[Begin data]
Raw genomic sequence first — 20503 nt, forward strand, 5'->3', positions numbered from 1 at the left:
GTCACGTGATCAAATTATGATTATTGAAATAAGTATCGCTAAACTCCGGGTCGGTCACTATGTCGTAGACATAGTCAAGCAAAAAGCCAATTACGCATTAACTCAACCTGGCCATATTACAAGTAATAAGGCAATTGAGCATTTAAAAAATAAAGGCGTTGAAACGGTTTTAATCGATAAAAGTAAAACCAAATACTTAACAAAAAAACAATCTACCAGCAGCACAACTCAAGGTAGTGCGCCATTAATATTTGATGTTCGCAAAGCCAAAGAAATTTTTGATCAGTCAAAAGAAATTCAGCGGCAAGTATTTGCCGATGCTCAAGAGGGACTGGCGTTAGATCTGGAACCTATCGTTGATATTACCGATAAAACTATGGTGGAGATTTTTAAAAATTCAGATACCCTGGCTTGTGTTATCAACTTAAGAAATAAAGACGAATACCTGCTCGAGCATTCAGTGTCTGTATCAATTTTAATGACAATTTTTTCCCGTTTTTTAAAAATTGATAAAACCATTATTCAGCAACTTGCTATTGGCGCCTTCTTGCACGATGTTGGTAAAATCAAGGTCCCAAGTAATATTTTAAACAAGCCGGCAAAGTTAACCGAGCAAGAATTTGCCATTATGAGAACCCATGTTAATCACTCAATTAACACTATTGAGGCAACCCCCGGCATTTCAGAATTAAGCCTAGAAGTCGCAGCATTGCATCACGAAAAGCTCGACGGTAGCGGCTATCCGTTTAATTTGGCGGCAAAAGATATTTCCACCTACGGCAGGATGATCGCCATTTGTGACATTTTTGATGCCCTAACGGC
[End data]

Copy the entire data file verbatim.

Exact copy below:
Raw genomic sequence first — 20503 nt, forward strand, 5'->3', positions numbered from 1 at the left:
GTCACGTGATCAAATTATGATTATTGAAATAAGTATCGCTAAACTCCGGGTCGGTCACTATGTCGTAGACATAGTCAAGCAAAAAGCCAATTACGCATTAACTCAACCTGGCCATATTACAAGTAATAAGGCAATTGAGCATTTAAAAAATAAAGGCGTTGAAACGGTTTTAATCGATAAAAGTAAAACCAAATACTTAACAAAAAAACAATCTACCAGCAGCACAACTCAAGGTAGTGCGCCATTAATATTTGATGTTCGCAAAGCCAAAGAAATTTTTGATCAGTCAAAAGAAATTCAGCGGCAAGTATTTGCCGATGCTCAAGAGGGACTGGCGTTAGATCTGGAACCTATCGTTGATATTACCGATAAAACTATGGTGGAGATTTTTAAAAATTCAGATACCCTGGCTTGTGTTATCAACTTAAGAAATAAAGACGAATACCTGCTCGAGCATTCAGTGTCTGTATCAATTTTAATGACAATTTTTTCCCGTTTTTTAAAAATTGATAAAACCATTATTCAGCAACTTGCTATTGGCGCCTTCTTGCACGATGTTGGTAAAATCAAGGTCCCAAGTAATATTTTAAACAAGCCGGCAAAGTTAACCGAGCAAGAATTTGCCATTATGAGAACCCATGTTAATCACTCAATTAACACTATTGAGGCAACCCCCGGCATTTCAGAATTAAGCCTAGAAGTCGCAGCATTGCATCACGAAAAGCTCGACGGTAGCGGCTATCCGTTTAATTTGGCGGCAAAAGATATTTCCACCTACGGCAGGATGATCGCCATTTGTGACATTTTTGATGCCCTAACGGC